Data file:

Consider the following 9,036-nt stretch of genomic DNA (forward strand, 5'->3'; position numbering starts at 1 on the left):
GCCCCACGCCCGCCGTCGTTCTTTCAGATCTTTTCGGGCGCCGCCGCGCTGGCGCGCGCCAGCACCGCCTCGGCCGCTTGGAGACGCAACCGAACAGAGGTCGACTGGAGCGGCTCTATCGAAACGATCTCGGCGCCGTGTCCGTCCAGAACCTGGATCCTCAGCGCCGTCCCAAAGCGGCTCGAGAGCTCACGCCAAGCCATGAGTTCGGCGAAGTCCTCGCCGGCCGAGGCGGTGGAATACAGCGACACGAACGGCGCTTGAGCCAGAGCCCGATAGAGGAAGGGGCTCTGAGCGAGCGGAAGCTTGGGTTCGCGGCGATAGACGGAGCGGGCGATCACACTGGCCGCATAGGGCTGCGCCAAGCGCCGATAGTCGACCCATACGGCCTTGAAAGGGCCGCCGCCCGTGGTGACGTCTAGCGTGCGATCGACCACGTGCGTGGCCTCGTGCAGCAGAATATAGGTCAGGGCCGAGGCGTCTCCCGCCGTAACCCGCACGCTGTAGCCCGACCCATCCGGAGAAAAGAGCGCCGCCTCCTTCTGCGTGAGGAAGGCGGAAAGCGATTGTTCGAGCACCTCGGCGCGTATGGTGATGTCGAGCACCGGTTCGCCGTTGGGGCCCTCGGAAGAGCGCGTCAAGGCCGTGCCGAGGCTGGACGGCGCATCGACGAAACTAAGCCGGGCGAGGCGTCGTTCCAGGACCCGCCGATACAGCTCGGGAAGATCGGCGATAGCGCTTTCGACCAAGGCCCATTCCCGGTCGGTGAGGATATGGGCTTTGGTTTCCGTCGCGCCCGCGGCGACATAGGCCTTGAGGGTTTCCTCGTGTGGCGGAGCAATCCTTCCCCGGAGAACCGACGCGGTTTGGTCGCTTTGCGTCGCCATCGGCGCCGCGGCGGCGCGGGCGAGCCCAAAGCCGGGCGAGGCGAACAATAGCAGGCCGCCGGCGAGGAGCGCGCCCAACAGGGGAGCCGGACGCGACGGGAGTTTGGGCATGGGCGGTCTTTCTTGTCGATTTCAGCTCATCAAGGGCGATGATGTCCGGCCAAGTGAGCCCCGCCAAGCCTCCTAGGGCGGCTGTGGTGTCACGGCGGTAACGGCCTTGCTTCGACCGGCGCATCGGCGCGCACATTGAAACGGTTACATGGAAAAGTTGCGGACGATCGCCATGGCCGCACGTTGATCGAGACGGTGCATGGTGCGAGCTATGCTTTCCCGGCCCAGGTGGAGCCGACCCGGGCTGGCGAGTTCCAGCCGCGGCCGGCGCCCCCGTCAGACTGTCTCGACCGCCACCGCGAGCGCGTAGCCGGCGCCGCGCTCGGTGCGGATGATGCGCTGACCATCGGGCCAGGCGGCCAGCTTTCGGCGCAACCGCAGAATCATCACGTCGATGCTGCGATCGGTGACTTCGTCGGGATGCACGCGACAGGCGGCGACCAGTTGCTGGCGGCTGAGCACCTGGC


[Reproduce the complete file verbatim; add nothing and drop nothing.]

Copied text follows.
Consider the following 9,036-nt stretch of genomic DNA (forward strand, 5'->3'; position numbering starts at 1 on the left):
GCCCCACGCCCGCCGTCGTTCTTTCAGATCTTTTCGGGCGCCGCCGCGCTGGCGCGCGCCAGCACCGCCTCGGCCGCTTGGAGACGCAACCGAACAGAGGTCGACTGGAGCGGCTCTATCGAAACGATCTCGGCGCCGTGTCCGTCCAGAACCTGGATCCTCAGCGCCGTCCCAAAGCGGCTCGAGAGCTCACGCCAAGCCATGAGTTCGGCGAAGTCCTCGCCGGCCGAGGCGGTGGAATACAGCGACACGAACGGCGCTTGAGCCAGAGCCCGATAGAGGAAGGGGCTCTGAGCGAGCGGAAGCTTGGGTTCGCGGCGATAGACGGAGCGGGCGATCACACTGGCCGCATAGGGCTGCGCCAAGCGCCGATAGTCGACCCATACGGCCTTGAAAGGGCCGCCGCCCGTGGTGACGTCTAGCGTGCGATCGACCACGTGCGTGGCCTCGTGCAGCAGAATATAGGTCAGGGCCGAGGCGTCTCCCGCCGTAACCCGCACGCTGTAGCCCGACCCATCCGGAGAAAAGAGCGCCGCCTCCTTCTGCGTGAGGAAGGCGGAAAGCGATTGTTCGAGCACCTCGGCGCGTATGGTGATGTCGAGCACCGGTTCGCCGTTGGGGCCCTCGGAAGAGCGCGTCAAGGCCGTGCCGAGGCTGGACGGCGCATCGACGAAACTAAGCCGGGCGAGGCGTCGTTCCAGGACCCGCCGATACAGCTCGGGAAGATCGGCGATAGCGCTTTCGACCAAGGCCCATTCCCGGTCGGTGAGGATATGGGCTTTGGTTTCCGTCGCGCCCGCGGCGACATAGGCCTTGAGGGTTTCCTCGTGTGGCGGAGCAATCCTTCCCCGGAGAACCGACGCGGTTTGGTCGCTTTGCGTCGCCATCGGCGCCGCGGCGGCGCGGGCGAGCCCAAAGCCGGGCGAGGCGAACAATAGCAGGCCGCCGGCGAGGAGCGCGCCCAACAGGGGAGCCGGACGCGACGGGAGTTTGGGCATGGGCGGTCTTTCTTGTCGATTTCAGCTCATCAAGGGCGATGATGTCCGGCCAAGTGAGCCCCGCCAAGCCTCCTAGGGCGGCTGTGGTGTCACGGCGGTAACGGCCTTGCTTCGACCGGCGCATCGGCGCGCACATTGAAACGGTTACATGGAAAAGTTGCGGACGATCGCCATGGCCGCACGTTGATCGAGACGGTGCATGGTGCGAGCTATGCTTTCCCGGCCCAGGTGGAGCCGACCCGGGCTGGCGAGTTCCAGCCGCGGCCGGCGCCCCCGTCAGACTGTCTCGACCGCCACCGCGAGCGCGTAGCCGGCGCCGCGCTCGGTGCGGATGATGCGCTGACCATCGGGCCAGGCGGCCAGCTTTCGGCGCAACCGCAGAATCATCACGTCGATGCTGCGATCGGTGACTTCGTCGGGATGCACGCGACAGGCGGCGACCAGTTGCTGGCGGCTGAGCACCTGGC